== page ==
Thursday, 17 February 2011

plagiat or creative-commons

Amid continuing controversies over German troop presence in Afghanistan, the debate over ending universal conscription, the state of affairs on board the navy's training tall ship, the Minister of Defense is facing a more personal embarrassment and crisis of integrity. Legal scholars stumbled across some tell-tale passages from the Minister's 2006 doctorial dissertation comparing and contrasting the constitutional (Verfassung) systems and processes of America and Europe that strongly indicate academic dishonesty and plagiarism. With all the other debates going on in the ministry and tensions all around, one has to wonder about the timing of the this curious audit--possibly meant as a character-assassination that withers more credibility.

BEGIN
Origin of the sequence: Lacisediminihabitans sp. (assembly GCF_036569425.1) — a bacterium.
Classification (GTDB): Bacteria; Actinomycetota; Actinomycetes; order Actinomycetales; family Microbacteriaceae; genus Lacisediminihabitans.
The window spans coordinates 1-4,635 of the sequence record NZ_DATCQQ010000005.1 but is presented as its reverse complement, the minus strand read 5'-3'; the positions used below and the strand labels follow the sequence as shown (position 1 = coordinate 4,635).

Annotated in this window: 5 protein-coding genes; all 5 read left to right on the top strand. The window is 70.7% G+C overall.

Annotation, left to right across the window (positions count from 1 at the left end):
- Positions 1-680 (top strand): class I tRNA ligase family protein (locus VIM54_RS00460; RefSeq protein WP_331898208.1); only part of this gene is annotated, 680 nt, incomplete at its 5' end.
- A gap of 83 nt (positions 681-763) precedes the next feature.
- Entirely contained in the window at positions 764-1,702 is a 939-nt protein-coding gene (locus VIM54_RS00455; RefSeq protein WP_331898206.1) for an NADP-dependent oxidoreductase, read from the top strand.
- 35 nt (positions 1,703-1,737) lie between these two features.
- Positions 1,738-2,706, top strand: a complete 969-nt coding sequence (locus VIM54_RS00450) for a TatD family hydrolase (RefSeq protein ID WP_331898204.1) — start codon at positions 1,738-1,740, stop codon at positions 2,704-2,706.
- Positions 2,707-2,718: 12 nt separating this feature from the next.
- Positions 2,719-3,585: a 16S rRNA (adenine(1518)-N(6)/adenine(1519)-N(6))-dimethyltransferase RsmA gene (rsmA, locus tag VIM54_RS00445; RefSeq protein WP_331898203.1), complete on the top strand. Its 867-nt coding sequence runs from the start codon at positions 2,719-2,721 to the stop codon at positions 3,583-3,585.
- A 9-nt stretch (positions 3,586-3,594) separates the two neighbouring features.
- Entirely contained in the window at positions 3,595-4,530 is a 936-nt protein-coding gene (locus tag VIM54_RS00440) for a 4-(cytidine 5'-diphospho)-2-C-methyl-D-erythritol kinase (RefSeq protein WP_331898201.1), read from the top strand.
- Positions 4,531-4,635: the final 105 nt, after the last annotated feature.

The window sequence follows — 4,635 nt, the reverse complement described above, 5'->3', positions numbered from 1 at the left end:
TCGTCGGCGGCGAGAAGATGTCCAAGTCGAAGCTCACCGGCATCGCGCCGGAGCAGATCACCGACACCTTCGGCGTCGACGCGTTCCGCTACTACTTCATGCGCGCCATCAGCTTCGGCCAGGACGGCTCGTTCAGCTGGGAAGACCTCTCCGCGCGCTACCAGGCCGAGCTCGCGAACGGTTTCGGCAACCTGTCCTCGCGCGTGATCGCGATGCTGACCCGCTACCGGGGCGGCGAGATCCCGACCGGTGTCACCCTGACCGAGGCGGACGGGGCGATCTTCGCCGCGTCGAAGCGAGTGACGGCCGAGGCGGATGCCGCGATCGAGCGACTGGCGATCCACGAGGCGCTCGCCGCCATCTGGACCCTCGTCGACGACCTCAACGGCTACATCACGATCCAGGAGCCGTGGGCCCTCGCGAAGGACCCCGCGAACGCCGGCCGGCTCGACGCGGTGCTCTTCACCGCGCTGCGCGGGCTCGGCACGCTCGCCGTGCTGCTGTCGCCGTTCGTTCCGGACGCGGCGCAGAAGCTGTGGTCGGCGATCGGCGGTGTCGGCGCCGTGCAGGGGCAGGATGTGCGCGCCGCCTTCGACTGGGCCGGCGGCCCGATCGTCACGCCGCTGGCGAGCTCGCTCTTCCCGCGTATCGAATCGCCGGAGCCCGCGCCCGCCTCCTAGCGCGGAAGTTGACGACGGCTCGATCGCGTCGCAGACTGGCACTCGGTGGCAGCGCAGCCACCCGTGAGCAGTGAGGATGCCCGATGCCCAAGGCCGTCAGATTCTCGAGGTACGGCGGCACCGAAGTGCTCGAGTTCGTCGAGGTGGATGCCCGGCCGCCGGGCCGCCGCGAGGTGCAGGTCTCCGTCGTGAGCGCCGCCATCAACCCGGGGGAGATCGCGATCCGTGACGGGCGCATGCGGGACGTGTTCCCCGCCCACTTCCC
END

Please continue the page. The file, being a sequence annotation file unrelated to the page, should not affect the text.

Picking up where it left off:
If the Minister did cheat a little, then he deserves to lose his doctor-title regardless of whether it was a vanity degree for someone already entrenched in the halls of government and even if originality and due-credit are not mainstays of any government.  Such behaviour should not be condoned but it should neither unsettle confidence in itself--not all embarrassments and skeletons are outed through leaks.  It surprises me though with all the warnings against it from the same learned councils that say Wikipedia is not an acceptable source or scans term papers line by line against the sum total of human knowledge--that is, at least what is committed to the internet, or sends out publication manuals and style guides with every text book shipment to reinforce the importance of proper and full citations. Considering all that is recycled and repackaged, maybe the Minister's dissertation was a fitting homage to old wine in new bottles.